Ramsay led off the climbing what was the second pitch. We climbed with on 9.2mm rope. I was in the middle because I was not going to do any leading. I’m too slow and inexperienced at this point. The 3rd was tied in at the end about 25ft from me. That made for very conversational climbing, a fun change from the lonely second role I usually play! It was beautiful and moderate climbing, we were in the sun, the temperature was perfect and the wind was light. A nice surprise after forecasts on ClimbingWeather.com that ranged from a High/Low of 34/17 degrees to 45/24 degrees as the climbing day got close. I was ready to bail on the trip due to the cold forecast. Jason assured me it would be great – he was right. That experience thing again! Ramsay and Jason swapped leads, Ramsay on Pitch 2, Jason Pitch 3, Ramsay Pitch 4. At that point we decided that Jason was a faster lead, he was even climbing in his approach shoes! So starting at Pitch 5 he led the rest of the climb.

 

 

Pitch 3 was one of my favorites. The section Jason is on in the left photo above was really fun. Followed by the corner in the right hand photo. Then, the belay where Jason is sitting was very comfortable, the best the entire climb. Sitting room for both of us, in the sun, beautiful view, and cell service! I actually posted to Facebook the picture below of him while he belayed Ramsay as she led the 4th pitch. Iceberg Lake, still frozen and snow covered, is visible in the photo on the right below.

 

 

The 5th pitch is where we lost the sunshine. It wasn’t too cold at that point but we knew that it could be unpleasant if the wind picked up. Luckily the winds stayed light the entire approach, climb, and descent. Jason lead all the remaining pitches 5-11. As we climbed, Ramsay and I remarked at how steep and snowy the East Couloir of the Mountaineers Route looked. We both wondered about the descent. She had much more experience than me so I doubt she was worried. However, I had a quiet fret about the descent going on the entire climb. In fact, the descent had always been my main concern, from early planning. I had all that beta stashed in my brain…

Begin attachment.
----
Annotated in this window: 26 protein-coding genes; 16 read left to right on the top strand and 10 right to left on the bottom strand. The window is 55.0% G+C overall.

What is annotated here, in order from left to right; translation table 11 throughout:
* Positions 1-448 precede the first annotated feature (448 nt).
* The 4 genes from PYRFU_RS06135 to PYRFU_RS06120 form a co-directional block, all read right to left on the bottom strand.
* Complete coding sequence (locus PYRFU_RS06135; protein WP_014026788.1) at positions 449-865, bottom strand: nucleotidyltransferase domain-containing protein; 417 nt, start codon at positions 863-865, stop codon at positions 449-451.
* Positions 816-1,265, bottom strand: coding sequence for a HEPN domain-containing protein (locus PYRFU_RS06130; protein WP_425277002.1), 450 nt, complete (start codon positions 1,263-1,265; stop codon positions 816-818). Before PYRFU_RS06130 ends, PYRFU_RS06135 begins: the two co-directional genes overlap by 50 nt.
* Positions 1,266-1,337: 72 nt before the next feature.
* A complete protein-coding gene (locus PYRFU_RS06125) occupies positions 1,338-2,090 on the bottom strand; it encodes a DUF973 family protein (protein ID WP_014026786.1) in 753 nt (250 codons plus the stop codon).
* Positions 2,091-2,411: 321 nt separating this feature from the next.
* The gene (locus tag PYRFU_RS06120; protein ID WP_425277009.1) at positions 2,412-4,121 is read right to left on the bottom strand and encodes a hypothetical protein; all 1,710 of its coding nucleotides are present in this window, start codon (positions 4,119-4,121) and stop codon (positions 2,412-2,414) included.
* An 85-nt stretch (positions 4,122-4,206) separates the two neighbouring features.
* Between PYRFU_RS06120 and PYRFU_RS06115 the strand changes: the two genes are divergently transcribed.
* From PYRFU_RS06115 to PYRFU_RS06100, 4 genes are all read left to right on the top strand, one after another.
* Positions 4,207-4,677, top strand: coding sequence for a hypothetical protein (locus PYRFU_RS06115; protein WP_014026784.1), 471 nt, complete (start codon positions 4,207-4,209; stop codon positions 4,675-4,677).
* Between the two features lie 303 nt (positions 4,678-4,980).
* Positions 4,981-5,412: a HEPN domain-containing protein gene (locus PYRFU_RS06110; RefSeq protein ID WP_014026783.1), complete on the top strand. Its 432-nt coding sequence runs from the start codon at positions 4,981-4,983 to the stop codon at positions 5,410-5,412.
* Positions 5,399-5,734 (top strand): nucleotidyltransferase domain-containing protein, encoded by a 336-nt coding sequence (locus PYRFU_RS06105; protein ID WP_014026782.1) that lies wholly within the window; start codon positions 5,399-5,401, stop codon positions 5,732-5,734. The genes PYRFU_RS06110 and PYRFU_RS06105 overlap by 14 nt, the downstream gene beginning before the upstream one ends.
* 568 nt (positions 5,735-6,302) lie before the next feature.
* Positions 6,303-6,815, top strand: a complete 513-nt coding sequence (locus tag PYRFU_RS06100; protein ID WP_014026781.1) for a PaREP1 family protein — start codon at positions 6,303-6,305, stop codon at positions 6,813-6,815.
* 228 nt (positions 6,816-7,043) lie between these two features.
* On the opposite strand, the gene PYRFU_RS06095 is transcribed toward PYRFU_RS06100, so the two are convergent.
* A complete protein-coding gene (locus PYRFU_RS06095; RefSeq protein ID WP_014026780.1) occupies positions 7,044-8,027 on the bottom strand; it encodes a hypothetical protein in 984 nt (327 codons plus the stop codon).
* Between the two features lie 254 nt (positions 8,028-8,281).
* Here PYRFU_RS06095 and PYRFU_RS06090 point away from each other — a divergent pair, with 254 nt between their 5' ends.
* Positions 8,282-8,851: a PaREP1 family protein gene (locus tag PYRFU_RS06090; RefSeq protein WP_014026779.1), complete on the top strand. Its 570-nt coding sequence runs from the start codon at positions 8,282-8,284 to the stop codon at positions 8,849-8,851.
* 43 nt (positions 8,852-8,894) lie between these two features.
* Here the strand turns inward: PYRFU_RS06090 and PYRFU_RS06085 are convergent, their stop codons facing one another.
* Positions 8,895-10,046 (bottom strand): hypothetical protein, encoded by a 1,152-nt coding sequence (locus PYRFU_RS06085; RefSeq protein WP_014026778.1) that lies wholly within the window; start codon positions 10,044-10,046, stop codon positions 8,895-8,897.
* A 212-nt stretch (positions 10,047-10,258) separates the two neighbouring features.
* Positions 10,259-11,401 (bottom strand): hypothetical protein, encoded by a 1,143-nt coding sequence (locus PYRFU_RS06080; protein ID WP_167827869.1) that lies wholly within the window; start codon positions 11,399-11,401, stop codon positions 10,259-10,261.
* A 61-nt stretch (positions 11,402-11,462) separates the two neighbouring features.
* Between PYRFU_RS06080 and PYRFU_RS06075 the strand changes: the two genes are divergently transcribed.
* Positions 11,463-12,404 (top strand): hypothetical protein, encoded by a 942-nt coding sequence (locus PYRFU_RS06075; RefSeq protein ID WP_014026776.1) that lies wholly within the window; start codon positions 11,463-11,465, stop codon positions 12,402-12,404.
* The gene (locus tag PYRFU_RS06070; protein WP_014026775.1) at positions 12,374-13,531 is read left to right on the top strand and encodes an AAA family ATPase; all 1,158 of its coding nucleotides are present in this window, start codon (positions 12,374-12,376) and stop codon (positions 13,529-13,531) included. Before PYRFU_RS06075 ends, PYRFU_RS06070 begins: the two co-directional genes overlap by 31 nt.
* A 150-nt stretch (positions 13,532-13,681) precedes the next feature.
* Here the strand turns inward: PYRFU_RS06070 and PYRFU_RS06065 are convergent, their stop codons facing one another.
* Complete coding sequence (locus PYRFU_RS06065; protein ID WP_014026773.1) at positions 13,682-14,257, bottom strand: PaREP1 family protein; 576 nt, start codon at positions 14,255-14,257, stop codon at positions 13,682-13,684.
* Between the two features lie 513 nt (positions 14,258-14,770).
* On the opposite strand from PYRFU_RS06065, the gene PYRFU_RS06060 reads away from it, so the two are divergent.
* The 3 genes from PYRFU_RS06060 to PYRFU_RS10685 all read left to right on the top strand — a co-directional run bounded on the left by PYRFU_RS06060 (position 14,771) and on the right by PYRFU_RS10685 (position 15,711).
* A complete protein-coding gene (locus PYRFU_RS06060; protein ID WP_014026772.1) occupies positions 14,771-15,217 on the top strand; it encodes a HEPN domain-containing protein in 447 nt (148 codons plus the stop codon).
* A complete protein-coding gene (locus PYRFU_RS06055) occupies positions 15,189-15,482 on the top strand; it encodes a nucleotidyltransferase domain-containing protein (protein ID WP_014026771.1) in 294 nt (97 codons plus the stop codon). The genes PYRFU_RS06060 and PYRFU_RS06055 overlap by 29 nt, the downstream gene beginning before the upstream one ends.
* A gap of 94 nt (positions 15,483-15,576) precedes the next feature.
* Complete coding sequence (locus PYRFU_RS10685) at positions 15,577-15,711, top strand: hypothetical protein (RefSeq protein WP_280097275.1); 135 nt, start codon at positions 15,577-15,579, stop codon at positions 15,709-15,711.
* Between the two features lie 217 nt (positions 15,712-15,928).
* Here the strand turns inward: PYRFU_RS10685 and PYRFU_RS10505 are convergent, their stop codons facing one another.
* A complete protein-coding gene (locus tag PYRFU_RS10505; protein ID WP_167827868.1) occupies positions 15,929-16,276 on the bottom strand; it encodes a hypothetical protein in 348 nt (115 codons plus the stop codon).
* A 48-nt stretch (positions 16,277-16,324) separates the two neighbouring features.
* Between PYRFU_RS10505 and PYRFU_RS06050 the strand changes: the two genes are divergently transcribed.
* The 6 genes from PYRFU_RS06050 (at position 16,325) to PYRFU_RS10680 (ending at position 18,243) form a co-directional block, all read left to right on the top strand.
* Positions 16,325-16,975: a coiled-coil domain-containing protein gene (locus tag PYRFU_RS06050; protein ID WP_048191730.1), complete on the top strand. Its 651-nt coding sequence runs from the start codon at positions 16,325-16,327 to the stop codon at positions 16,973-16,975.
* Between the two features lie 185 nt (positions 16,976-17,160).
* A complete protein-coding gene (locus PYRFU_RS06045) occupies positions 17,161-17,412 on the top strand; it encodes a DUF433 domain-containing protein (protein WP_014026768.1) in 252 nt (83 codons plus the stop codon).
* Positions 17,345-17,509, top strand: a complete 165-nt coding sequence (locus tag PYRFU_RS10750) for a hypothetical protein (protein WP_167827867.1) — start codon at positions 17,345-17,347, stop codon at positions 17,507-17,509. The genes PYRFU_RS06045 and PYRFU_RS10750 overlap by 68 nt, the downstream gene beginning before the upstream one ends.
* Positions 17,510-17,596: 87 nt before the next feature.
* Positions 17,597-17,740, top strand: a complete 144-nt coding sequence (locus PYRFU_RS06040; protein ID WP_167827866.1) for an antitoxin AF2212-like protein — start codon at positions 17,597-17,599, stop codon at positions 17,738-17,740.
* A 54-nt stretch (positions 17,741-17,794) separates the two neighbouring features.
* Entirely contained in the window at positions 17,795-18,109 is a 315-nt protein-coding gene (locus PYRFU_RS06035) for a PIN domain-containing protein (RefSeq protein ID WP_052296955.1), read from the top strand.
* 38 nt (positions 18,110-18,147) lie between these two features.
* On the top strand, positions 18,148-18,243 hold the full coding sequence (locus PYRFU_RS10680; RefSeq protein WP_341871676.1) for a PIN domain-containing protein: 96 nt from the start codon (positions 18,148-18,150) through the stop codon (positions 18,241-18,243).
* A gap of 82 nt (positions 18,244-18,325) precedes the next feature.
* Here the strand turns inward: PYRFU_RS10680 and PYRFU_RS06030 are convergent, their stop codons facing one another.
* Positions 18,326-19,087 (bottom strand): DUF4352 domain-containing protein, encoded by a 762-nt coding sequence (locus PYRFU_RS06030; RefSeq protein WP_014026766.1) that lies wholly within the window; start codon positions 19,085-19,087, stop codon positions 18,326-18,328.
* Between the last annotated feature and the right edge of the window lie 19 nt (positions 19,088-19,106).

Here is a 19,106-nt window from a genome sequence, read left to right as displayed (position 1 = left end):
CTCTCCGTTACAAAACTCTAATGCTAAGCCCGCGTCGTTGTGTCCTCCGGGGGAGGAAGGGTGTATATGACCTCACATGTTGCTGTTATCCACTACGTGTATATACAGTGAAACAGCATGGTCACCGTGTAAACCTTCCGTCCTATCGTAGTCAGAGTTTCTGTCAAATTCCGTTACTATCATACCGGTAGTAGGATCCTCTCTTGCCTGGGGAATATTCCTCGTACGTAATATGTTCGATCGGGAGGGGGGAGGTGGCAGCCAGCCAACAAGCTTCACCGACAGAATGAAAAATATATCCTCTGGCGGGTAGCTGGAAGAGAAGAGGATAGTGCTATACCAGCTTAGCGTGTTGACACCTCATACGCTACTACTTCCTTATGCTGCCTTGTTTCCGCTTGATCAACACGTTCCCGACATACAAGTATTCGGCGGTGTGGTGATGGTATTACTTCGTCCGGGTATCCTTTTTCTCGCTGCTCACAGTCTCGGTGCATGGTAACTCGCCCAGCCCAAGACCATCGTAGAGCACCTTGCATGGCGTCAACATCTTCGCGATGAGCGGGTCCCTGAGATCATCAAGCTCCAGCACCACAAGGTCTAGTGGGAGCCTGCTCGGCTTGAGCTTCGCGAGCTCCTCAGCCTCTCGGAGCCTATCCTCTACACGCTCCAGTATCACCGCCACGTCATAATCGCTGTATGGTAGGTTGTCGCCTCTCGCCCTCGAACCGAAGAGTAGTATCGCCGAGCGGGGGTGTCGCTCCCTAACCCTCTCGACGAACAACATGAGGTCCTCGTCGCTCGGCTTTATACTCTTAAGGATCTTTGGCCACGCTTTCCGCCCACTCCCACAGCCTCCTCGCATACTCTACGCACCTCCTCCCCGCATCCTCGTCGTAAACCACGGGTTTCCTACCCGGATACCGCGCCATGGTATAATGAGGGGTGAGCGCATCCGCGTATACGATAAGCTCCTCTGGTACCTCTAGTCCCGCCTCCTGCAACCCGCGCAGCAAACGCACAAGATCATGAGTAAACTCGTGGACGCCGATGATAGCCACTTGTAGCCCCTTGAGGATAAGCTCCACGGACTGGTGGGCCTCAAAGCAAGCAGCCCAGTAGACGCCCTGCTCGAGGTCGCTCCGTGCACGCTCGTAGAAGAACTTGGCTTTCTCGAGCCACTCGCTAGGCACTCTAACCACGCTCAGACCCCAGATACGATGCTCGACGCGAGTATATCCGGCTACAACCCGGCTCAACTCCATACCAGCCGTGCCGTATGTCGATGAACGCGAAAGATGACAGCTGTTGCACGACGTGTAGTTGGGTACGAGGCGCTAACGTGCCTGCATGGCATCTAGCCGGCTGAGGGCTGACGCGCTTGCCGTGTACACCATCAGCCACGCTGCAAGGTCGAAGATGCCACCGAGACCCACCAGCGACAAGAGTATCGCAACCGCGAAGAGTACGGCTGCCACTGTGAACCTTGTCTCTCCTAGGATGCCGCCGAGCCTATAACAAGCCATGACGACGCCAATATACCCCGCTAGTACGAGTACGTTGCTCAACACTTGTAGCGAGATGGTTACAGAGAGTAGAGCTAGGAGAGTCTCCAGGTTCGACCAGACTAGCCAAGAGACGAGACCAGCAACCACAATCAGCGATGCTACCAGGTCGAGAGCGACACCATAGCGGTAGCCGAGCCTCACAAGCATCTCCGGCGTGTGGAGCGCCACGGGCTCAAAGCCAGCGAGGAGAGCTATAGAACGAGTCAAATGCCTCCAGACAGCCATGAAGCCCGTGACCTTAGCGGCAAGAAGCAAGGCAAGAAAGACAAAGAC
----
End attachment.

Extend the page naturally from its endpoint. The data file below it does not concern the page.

We passed to the right side of the Pewee on Pitch 6. It is enormous! I tried to get a picture but we were too close to get it all. Then, with the shade getting longer, it was time to move. We were all thinking about the time at that point.

 

 

Pitches 7-11 all had at least one interesting/difficult move. All the beta I read indicated that after Pitch 8 the climbing should be “easy.” This was not the case. I think the interesting traverse shown in the left hand picture below was on Pitch 7. This was a very fun and exposed traverse. I have no fear of exposure if I’m seconding so I took a moment to look about 800ft straight down. It was totally awesome. What I climb for!

 


 

The ledge after the traverse pictured above was huge so we took a second for a group shot before climbing on.

 

 

Pitches 10 and 11 were actually some of the most difficult. There was a move on each that seemed in the 5.8 difficulty. I don’t think it was because I was tired. We were climbing on very large blocks and big moves were sometimes required to move upward. We were all pretty cold at that point. Ramsay and I were joking about going “towards the Light” because we could see Jason standing in what little sunlight was left just above us on the last pitch.

 

 

Finally, after the last few 3rd/4th class moves we were on top with Jason. Yeah! And. Uh Oh – It’s 7 p.m. and we are all out of food and water. Not a lot of glory time, no time to call my husband, no tourists on top to say “Hey, where did you come from?” Or take a group shot of us. A couple of quick photos, sign the log, coil the rope. Time to boogey. Find the Mountaineers Route for the descent.